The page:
Kampala — THE World Bank has warned of grave risks to poor countries' long-term economic growth and poverty reduction efforts if environmental concerns are not taken care of.
A new report titled: "Managing Climate Risk-Integrating Adaptation into World Bank Group Operations," released on August 29, paints a dark picture of the future of poor countries that degrade their environment, apparently in pursuit of economic prosperity.
The report calls on governments to balance the imperatives of economic prosperity with preservation of critical ecological systems if both development and environmental sustainability are to be achieved.
"Adaptation to climate change should be addressed through a climate risk management approach - that is, an ongoing process that starts with coping strategies for current climate variability, tries to anticipate changes in climate change, and seeks to evolve new coping strategies as necessary," the report reads in part.
According to the World Bank, neglect and damage of vital systems of the environment may in the end destroy the very costly economic investments that a country might want to peg its hopes on.
The government of Uganda has in the recent past given away large chunks of land in Kalangala and Mabira natural forests for palm oil and sugar production respectively, which environmental activists have said could have devastating effects on the environment and climate.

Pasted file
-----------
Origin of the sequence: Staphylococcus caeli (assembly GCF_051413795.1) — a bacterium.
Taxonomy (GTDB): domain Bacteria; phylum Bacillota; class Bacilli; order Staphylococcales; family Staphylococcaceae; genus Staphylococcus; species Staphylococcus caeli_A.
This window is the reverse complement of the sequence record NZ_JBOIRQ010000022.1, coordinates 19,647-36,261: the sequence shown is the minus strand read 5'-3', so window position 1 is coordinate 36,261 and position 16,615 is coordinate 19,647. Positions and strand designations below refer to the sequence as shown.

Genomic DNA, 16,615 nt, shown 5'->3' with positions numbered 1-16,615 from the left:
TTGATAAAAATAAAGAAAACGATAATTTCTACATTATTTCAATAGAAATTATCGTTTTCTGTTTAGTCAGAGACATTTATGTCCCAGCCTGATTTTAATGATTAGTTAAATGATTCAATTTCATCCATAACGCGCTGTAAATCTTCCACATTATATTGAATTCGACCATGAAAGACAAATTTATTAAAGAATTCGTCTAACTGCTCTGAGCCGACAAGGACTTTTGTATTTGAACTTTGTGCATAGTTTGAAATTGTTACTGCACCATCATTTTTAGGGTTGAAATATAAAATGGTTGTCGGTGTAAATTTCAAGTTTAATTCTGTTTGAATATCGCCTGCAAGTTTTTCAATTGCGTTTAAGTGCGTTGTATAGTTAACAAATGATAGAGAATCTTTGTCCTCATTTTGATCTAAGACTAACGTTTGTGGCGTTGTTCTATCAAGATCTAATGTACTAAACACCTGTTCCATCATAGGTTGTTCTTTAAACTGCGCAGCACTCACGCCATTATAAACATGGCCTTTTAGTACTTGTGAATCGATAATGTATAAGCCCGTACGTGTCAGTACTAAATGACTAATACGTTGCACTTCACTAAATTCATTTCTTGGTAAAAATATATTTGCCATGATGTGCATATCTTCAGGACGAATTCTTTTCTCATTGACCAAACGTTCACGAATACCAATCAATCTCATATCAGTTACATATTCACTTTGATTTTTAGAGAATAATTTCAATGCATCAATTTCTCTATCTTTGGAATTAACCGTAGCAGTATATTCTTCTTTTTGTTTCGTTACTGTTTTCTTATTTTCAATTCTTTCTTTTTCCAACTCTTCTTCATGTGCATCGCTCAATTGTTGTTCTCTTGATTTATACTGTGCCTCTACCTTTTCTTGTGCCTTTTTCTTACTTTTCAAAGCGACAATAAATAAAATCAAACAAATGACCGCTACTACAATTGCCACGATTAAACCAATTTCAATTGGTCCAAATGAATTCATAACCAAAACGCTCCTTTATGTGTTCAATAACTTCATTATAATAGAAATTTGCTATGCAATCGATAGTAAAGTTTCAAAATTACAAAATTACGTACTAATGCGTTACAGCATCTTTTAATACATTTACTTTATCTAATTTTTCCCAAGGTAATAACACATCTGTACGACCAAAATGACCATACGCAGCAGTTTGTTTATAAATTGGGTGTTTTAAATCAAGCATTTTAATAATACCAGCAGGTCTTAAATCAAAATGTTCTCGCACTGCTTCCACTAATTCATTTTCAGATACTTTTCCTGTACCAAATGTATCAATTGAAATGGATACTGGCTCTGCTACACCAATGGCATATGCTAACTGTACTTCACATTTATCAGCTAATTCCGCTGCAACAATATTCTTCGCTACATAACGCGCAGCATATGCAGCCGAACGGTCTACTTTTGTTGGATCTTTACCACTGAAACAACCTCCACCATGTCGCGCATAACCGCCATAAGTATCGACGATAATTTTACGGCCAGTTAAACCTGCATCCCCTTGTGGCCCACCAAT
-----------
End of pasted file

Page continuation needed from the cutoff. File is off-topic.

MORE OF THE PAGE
There have been suggestions that the lowering of the water levels in Lake Victoria with the resultant scaling back of hydro power production, could have been a direct consequence of environmental degradation.
The scaling back of power production has created a painful energy supply crunch that is convulsing the economy and spawning more poverty in the population.
A more perceptible and familiar example that was cited in the report is that of investments in irrigation schemes but which might turn out useless and wasteful when rainfall declines and water reservoirs dry up due to climatic changes induced by reckless environmental activities.
Other than helping the condensation process, forests are vast absorbers of the toxic carbon dioxide emitted by factories, which helps reduce its concentration in the atmosphere and allowing the heat radiated from the earth to escape into far space.
When forests are cut, all the carbon dioxide that is spewed into the atmosphere settles there, creating a heat trapping ceiling and subsequently warming the earth-the phenomenon called global warming.
"Climate variability is no longer an issue for the distant future," the WB said in a statement commenting on the report.
"During the past century, the global climate warmed by about 0.7Â°C because of human activities, with accompanying changes in rainfall patterns, extreme weather events, and sea levels, and another 1.4Â°C-5.8Â°C temperature rise is projected in the next hundred years."
The impacts of higher temperatures, wildly fluctuating precipitation, weather extremities, and sea level rise are already being felt and are expected to continue to intensify.
The report sasid aggressive mitigation measures of greenhouse gas emissions are crucial if long-term environmental and climatic changes are to be averted.
It said however that most of the changes projected for the coming decades can no longer be avoided.